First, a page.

The renin-angiotensin system (RAS) is one of the most important regulatory mechanisms of body fluid and electrolyte homeostasis and blood pressure maintenance. The juxtaglomerular apparatus (JGA) is a key anatomical site of RAS where renin, the rate-limiting step of RAS, and its precursor prorenin are synthesized and released in a highly regulated fashion. One of the recent exciting topics in RAS research is the discovery of the (pro)renin receptor [(P)RR] challenging the existing simplistic RAS model (angiotensinogen, renin, converting enzyme, angiotensin (Ang) peptides and receptors). (Pro)renin binding by the receptor not only causes non- proteolytic activation of the enzyme and generation of AngI, but also triggers AngII-independent intracellular signaling. A functional role for prorenin was suspected long ago since elevated plasma prorenin is a well-recognized predictor of microvascular complications in cardiovascular disease and diabetes. Prorenin and its receptor have become new elements of RAS, hot players and therapeutic targets in disease. During the past grant cycle we successfully characterized important JGA functions, the tubuloglomerular feedback (TGF) and renin release mechanisms and their important constituents including the ATP and connexin-mediated calcium wave. Also, we pioneered a unique multi-photon imaging approach to directly and quantitatively visualize the intact kidney, monitor the basic parameters of kidney function in vivo including (pro)renin content, release and tissue activity. Our overall hypothesis is that the (P)RR, localized in the basolateral membrane of macula densa (MD) cells, and its downstream signaling is an important and novel modulator of MD and JGA functions. More precisely, we hypothesize that the (P)RR constitutes a short-loop positive feedback stimulating renin release from adjacent JG cells which includes activation of MD MAP kinases and the classic PGE2 synthetic and release machinery. We also hypothesize that another novel, but inhibitory JGA mechanism, a connexin and ATP-mediated vascular calcium signal helps to balance renin synthesis and release.
Aim 1 will test for the expression, regulation, and signaling of the (P)RR in macula densa cells using molecular techniques.
Aim 2 will establish the role of macula densa (P)RR in JGA function using multi-photon fluorescence imaging of the intact kidney in vivo or freshly dissected, microperfused JGA preparations in vitro and a number of transgenic approaches and animal models.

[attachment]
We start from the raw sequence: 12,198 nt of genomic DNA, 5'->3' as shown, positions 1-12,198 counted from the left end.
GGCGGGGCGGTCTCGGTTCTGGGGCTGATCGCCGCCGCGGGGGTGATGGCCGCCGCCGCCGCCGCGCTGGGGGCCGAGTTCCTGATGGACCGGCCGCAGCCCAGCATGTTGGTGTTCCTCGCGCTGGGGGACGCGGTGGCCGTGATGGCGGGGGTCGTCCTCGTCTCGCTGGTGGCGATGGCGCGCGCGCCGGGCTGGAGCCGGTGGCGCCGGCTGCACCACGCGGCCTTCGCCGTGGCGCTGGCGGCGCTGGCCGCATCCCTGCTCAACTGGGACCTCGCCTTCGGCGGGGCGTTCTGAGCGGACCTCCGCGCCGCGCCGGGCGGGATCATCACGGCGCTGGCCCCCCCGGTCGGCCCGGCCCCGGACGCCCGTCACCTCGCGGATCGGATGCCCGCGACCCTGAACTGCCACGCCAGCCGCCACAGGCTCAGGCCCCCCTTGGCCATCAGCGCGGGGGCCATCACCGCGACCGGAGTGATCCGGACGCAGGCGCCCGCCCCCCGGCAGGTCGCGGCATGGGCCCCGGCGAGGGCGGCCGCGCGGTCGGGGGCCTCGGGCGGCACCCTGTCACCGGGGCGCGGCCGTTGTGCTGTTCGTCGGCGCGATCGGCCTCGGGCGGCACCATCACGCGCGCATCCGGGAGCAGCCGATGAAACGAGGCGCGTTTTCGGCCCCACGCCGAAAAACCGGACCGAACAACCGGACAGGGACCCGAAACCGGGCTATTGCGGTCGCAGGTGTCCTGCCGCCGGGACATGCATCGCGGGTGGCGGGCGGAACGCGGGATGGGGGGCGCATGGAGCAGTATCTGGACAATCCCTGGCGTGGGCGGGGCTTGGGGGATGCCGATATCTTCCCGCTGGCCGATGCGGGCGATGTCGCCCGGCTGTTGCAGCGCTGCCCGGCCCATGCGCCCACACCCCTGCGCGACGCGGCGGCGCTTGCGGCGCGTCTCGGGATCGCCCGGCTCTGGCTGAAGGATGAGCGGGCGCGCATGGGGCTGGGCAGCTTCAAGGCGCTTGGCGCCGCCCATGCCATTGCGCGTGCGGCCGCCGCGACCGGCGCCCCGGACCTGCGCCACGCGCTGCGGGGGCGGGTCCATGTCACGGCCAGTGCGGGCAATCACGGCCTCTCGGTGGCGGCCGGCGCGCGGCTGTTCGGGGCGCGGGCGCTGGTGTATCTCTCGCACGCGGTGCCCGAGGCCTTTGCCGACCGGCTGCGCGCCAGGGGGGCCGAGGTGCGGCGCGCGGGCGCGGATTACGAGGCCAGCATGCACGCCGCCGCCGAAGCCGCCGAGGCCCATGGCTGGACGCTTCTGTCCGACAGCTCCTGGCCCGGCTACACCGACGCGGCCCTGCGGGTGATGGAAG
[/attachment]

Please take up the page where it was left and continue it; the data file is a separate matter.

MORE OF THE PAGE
Aim 3 will identify the mechanism and importance of Cx45/ATP-mediated inhibition of renin release using multi-photon imaging. These original and novel studies are expected to provide clinically important information that can be used to develop new drugs and therapeutic approaches for the better treatment of cardiovascular and kidney diseases.

Public Health Relevance

Hypertension is a major risk factor for cardiovascular diseases, affecting about 25% of the population. The kidney is central to maintenance of normal blood pressure and to the pathogenesis of hypertension because of its dominant role in the regulation of salt and water balance. In this proposal we will directly visualize novel mechanisms in the kidney using a state-of- the-art imaging technology which will allow us to discover how the kidney operates in real time to control blood volume and pressure.

Agency
National Institute of Health (NIH)
Institute
National Institute of Diabetes and Digestive and Kidney Diseases (NIDDK)
Type
Research Project (R01)
Project #
5R01DK064324-10
Application #
8427361
Study Section
Cellular and Molecular Biology of the Kidney Study Section (CMBK)
Program Officer
Mullins, Christopher V
Project Start
2003-04-01
Project End
2015-01-31
Budget Start
2013-02-01
Budget End
2015-01-31
Support Year
10
Fiscal Year
2013
Total Cost
$330,724
Indirect Cost
$125,013
Name
University of Southern California
Department
Physiology
Type
Schools of Medicine
DUNS #
072933393
City
Los Angeles
State
CA
Country
United States
Zip Code
90089
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Lemos, Dario R; Marsh, Graham; Huang, Angela et al. (2016) Maintenance of vascular integrity by pericytes is essential for normal kidney function. Am J Physiol Renal Physiol 311:F1230-F1242
Peti-Peterdi, János (2016) A practical new way to measure kidney fibrosis. Kidney Int 90:941-942

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